Assuming everything reported about Brian Williams’ transgressions are true, it’s still important to keep this in perspective. While those grievous errors wouldn’t allow him to return to the anchor seat, it shouldn’t keep him from pursuing his life’s work — assuming he returns humbled and squares with his audience.
The news had barely leaked Wednesday that NBC was moving suspended anchor Brian Williams off of his Nightly News perch and into an unspecified role at MSNBC before those who make their living dissecting these things went into overdrive.
The Washington Post: “Do Not Foist Brian Williams on MSNBC.”
The Daily Beast: “Why is Brian Williams Good Enough for MSNBC, But Not NBC?”
And from the Los Angeles Times, that hoary perennial: “The End of the Almighty Anchor.”
Let’s step back.
First of all, though I have no inside information, NBC might decide to do this in stages: First, Brian Williams needs to explain everything that happened, and NBC needs to release their internal report. Then, and only then, should NBC move into the next step: Placing Williams in a different role.
Assuming everything reported about Williams’ transgressions are true, it’s still important to keep this in perspective. While those grievous errors wouldn’t allow him to return to the anchor seat, it shouldn’t keep him from pursuing his life’s work — assuming he returns humbled and squares with his audience.
Why can’t he host a show on MSNBC? I’d watch. He is smart and personable and so funny. I wouldn’t want to see him host a presidential debate, but why shouldn’t he host some take on the news with humor and bite? (Maybe at 11 p.m. against Trevor Noah.)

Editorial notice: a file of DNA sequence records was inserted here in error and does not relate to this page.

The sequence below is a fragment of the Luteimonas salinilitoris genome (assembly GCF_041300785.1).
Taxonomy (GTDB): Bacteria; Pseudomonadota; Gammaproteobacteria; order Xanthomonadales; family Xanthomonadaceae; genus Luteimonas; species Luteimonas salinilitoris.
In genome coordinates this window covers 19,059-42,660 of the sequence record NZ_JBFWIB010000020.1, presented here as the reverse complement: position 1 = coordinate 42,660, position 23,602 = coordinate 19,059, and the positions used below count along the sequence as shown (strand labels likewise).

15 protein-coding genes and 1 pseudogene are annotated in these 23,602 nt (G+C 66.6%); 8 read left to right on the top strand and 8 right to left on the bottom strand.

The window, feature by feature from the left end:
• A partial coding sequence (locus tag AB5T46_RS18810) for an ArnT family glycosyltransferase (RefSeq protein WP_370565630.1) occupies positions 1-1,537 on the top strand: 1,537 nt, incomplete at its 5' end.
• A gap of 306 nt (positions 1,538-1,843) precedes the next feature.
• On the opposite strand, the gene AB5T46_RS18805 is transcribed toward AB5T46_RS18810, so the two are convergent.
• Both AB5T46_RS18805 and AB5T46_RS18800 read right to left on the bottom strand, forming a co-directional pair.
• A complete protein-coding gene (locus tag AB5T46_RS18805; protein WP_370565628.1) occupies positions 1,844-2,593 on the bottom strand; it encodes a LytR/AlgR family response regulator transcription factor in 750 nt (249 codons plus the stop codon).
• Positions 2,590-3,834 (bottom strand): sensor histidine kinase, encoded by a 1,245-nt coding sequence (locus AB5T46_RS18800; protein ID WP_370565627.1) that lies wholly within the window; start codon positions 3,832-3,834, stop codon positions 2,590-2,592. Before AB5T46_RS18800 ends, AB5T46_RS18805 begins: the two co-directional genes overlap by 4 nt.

We’re all smart consumers, and we’d bring our knowledge of his past transgressions to the TV or whatever device he’s on. This idea that somehow NBC is soiling MSNBC with Williams is absurd. Let’s see what they come up with. The last time I checked, hosting a cable show doesn’t require vetting by the nation’s media guardians.
As for the death of the Almighty Anchor, that’s an old story. People forget that even the almightiest of the almighty, Walter Cronkite, was temporarily removed from convention coverage by CBS News one year, in order to better compete with NBC’s Huntley/Brinkley dynamo. Cronkite was humiliated of course, the public clamored for his return, and soon Uncle Walter was back where he should have been. But the point is, anchors have always been mortals, and even in this fragmented viewing era, the network news anchors command millions and millions of viewers nightly.
That’s not to say that I won’t miss Jon Stewart more than I would my favorite network news anchor, but that’s a long way from saying that the almighty anchor is an anachronism. They were never as powerful as they were portrayed in the old days, nor are they as diminished as they are portrayed in these new days.
And, let’s face it, we don’t know what the race will look like once NBC News starts investing in and promoting my former MSNBC colleague Lester Holt. He’s held his own these past months without any of the marketing muscle that networks put behind their (alas) top guys.
Mark Effron is a consultant at Effron & Associates. He can be reached at [email protected].